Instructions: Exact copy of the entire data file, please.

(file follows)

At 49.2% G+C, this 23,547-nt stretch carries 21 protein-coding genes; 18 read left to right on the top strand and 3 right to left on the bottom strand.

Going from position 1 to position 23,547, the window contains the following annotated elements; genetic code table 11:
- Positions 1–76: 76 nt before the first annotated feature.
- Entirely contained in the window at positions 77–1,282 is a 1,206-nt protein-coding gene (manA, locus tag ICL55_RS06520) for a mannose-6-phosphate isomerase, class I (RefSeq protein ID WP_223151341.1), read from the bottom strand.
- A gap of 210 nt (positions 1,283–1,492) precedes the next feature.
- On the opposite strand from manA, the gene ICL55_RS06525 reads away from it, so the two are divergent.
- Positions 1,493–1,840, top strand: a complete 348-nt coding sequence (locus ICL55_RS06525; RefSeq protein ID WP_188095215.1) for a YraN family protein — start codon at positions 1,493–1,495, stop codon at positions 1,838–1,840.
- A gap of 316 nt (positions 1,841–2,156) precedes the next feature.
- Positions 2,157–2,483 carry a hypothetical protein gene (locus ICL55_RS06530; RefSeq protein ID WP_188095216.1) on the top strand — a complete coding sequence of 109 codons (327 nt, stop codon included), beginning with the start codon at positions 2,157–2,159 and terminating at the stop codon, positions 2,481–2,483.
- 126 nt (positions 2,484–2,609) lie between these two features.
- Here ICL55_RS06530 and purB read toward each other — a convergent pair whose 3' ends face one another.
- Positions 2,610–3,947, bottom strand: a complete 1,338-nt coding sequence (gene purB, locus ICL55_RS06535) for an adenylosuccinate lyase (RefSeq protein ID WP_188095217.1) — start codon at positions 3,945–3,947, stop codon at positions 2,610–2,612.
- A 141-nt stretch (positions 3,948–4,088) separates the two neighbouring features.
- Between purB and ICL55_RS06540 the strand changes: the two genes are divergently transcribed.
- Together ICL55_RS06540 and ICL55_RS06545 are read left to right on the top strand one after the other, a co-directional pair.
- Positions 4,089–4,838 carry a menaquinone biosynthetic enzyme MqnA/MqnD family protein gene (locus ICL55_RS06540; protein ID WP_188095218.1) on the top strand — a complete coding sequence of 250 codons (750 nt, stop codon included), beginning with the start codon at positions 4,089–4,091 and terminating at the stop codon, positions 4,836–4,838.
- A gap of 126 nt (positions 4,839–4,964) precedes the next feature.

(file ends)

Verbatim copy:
At 49.2% G+C, this 23,547-nt stretch carries 21 protein-coding genes; 18 read left to right on the top strand and 3 right to left on the bottom strand.

Going from position 1 to position 23,547, the window contains the following annotated elements; genetic code table 11:
- Positions 1–76: 76 nt before the first annotated feature.
- Entirely contained in the window at positions 77–1,282 is a 1,206-nt protein-coding gene (manA, locus tag ICL55_RS06520) for a mannose-6-phosphate isomerase, class I (RefSeq protein ID WP_223151341.1), read from the bottom strand.
- A gap of 210 nt (positions 1,283–1,492) precedes the next feature.
- On the opposite strand from manA, the gene ICL55_RS06525 reads away from it, so the two are divergent.
- Positions 1,493–1,840, top strand: a complete 348-nt coding sequence (locus ICL55_RS06525; RefSeq protein ID WP_188095215.1) for a YraN family protein — start codon at positions 1,493–1,495, stop codon at positions 1,838–1,840.
- A gap of 316 nt (positions 1,841–2,156) precedes the next feature.
- Positions 2,157–2,483 carry a hypothetical protein gene (locus ICL55_RS06530; RefSeq protein ID WP_188095216.1) on the top strand — a complete coding sequence of 109 codons (327 nt, stop codon included), beginning with the start codon at positions 2,157–2,159 and terminating at the stop codon, positions 2,481–2,483.
- 126 nt (positions 2,484–2,609) lie between these two features.
- Here ICL55_RS06530 and purB read toward each other — a convergent pair whose 3' ends face one another.
- Positions 2,610–3,947, bottom strand: a complete 1,338-nt coding sequence (gene purB, locus ICL55_RS06535) for an adenylosuccinate lyase (RefSeq protein ID WP_188095217.1) — start codon at positions 3,945–3,947, stop codon at positions 2,610–2,612.
- A 141-nt stretch (positions 3,948–4,088) separates the two neighbouring features.
- Between purB and ICL55_RS06540 the strand changes: the two genes are divergently transcribed.
- Together ICL55_RS06540 and ICL55_RS06545 are read left to right on the top strand one after the other, a co-directional pair.
- Positions 4,089–4,838 carry a menaquinone biosynthetic enzyme MqnA/MqnD family protein gene (locus ICL55_RS06540; protein ID WP_188095218.1) on the top strand — a complete coding sequence of 250 codons (750 nt, stop codon included), beginning with the start codon at positions 4,089–4,091 and terminating at the stop codon, positions 4,836–4,838.
- A gap of 126 nt (positions 4,839–4,964) precedes the next feature.